Crown casino bomb plotter Abdul Nacer Benbrika stripped of Australian citizenship25th November 2020
Benbrika’s lawyers are fighting the government’s push for further jail time and argue he has served his sentence. He has been in custody since his 2005 arrest and was formally sentenced in 2009.
At a directions hearing on Wednesday before next week’s trial, the Supreme Court heard the government had cancelled Benbrika’s citizenship, which means if he is released from prison he will be transferred to immigration detention and eventually deported to his native Algeria.
However, Rowena Orr, QC, acting for the Home Affairs Department, said cancelling Benbrika’s citizenship was not the most effective way to reduce the risk he posed, as it was possible he could be deported and then commit further offending in Algeria, without the supervision of Australian authorities.
A continued detention order and more time in jail was the only way to address the risk he posed, Ms Orr said.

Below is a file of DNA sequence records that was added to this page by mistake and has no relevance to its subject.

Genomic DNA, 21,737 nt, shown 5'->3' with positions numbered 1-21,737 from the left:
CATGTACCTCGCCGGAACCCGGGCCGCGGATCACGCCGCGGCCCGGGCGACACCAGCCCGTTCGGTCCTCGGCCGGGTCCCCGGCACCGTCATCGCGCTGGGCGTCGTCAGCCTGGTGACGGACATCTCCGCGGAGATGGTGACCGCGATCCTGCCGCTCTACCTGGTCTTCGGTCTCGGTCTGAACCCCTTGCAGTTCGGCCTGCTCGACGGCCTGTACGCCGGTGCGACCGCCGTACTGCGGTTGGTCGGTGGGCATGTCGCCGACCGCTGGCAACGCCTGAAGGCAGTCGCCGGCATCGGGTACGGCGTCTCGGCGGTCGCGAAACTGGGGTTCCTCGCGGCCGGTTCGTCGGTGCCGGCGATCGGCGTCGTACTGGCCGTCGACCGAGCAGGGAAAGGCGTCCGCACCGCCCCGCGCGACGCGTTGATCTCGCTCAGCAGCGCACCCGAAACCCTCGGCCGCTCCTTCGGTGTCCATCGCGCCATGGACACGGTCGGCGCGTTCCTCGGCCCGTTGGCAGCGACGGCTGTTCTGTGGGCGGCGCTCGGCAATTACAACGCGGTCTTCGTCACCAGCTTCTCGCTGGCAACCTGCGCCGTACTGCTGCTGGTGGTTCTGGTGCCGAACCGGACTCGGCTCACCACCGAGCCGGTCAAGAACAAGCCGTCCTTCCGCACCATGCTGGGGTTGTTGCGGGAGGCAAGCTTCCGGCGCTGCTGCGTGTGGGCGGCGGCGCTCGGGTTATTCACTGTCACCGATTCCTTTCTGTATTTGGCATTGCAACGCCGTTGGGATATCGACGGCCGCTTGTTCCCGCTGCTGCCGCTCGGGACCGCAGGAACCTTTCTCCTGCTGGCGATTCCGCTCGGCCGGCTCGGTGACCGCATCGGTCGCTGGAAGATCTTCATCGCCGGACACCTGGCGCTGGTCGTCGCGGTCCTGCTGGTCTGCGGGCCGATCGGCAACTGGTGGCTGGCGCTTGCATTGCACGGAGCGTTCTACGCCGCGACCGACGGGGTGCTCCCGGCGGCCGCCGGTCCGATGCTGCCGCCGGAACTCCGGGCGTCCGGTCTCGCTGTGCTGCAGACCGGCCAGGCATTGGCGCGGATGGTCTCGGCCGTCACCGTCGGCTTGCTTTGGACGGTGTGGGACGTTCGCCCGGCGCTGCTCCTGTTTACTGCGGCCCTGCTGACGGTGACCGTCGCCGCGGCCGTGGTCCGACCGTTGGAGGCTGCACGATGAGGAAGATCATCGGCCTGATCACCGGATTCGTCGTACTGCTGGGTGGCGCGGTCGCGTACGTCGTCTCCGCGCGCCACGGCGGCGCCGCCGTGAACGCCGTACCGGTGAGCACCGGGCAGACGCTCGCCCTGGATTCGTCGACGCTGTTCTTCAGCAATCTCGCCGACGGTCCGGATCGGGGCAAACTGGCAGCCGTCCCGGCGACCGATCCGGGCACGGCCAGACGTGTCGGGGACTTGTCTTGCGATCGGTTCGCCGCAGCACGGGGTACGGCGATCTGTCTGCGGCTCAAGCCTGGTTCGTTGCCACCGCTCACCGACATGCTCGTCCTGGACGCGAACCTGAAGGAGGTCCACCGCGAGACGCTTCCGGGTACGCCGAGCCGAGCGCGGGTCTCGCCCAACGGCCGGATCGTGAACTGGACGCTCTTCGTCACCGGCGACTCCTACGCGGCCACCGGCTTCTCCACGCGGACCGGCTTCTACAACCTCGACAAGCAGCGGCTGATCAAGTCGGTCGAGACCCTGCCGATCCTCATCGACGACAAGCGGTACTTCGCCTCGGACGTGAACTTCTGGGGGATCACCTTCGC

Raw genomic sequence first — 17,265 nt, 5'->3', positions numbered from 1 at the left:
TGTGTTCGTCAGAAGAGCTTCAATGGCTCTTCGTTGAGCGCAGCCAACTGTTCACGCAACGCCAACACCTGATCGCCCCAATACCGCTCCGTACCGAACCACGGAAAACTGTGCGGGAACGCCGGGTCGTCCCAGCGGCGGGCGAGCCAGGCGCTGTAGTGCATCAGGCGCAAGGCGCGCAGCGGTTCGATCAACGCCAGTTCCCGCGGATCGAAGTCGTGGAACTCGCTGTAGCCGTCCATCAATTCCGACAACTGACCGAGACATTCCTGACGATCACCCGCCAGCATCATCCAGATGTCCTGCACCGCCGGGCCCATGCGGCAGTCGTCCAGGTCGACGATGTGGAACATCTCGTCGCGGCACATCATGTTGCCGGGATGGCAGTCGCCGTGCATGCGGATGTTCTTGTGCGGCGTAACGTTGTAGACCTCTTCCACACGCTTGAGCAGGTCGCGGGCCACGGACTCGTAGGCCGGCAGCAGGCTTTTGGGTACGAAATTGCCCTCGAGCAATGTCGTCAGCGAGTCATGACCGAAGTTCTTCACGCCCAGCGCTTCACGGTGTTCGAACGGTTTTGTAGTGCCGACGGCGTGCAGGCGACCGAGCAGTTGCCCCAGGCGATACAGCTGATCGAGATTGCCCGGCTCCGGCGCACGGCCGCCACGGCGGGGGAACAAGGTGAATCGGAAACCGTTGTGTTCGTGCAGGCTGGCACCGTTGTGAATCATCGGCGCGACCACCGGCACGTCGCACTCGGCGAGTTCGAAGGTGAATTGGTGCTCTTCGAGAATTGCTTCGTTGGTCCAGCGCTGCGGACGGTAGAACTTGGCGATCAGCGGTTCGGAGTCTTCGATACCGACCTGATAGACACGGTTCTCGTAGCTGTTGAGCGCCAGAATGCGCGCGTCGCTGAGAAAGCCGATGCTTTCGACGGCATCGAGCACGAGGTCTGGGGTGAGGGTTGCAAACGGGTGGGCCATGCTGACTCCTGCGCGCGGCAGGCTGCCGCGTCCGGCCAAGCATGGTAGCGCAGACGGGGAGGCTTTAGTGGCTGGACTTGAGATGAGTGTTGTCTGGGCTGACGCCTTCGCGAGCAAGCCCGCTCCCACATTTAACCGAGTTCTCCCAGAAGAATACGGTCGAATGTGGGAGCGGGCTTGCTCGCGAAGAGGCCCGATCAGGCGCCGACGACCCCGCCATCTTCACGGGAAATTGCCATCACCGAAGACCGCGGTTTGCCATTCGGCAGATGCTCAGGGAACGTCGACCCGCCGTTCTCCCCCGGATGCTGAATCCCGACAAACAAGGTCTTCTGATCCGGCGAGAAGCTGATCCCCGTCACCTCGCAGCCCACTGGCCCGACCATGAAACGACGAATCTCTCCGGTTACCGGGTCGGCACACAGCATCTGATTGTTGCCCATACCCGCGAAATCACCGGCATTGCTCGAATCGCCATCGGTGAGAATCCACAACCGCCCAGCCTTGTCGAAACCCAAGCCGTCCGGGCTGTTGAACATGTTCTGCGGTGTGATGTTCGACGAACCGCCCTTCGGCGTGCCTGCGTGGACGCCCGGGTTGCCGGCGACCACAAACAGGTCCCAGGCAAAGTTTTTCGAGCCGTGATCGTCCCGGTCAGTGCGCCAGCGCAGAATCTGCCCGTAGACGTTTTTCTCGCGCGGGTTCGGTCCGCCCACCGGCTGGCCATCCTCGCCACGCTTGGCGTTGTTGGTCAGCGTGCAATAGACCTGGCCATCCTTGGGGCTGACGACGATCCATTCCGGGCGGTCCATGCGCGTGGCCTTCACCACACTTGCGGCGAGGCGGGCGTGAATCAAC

Benbrika’s lawyer, Brian Walters, QC, said it was a concern how the government had deployed its powers.
Home Affairs Minister Peter Dutton confirmed he cancelled Benbrika’s citizenship last Friday.
“My concern is to keep Australians safe, so in this instance he spoke about thousands of Australians being killed, that’s what he advocated at the time,” Mr Dutton said. “It doesn’t matter who it is, if it’s a person that’s posing a significant terrorist threat to our country, we will do whatever is possible within Australian law to protect Australians.”
Mr Dutton labelled the operation that led to Benbrika’s arrest as “the most significant counter-terrorism investigation in Australian history” that saved “countless lives”.
Twenty other dual nationals have previously lost their Australian citizenship over terrorism offences, but none were in the country at the time.
Benbrika was scheduled to be released from prison this month but he remains in custody after Justice Andrew Tinney granted an interim detention order until the conclusion of the trial.
Justice Tinney will hear the trial from Monday. It is expected to run for five days.
At Benbrika’s 2008 criminal trial, the court heard he and six followers discussed launching terror attacks against Crown casino during the grand prix weekend and the MCG during the AFL grand final. His guilty verdict in 2008 meant he was the first Australian convicted of leading a terrorist group.
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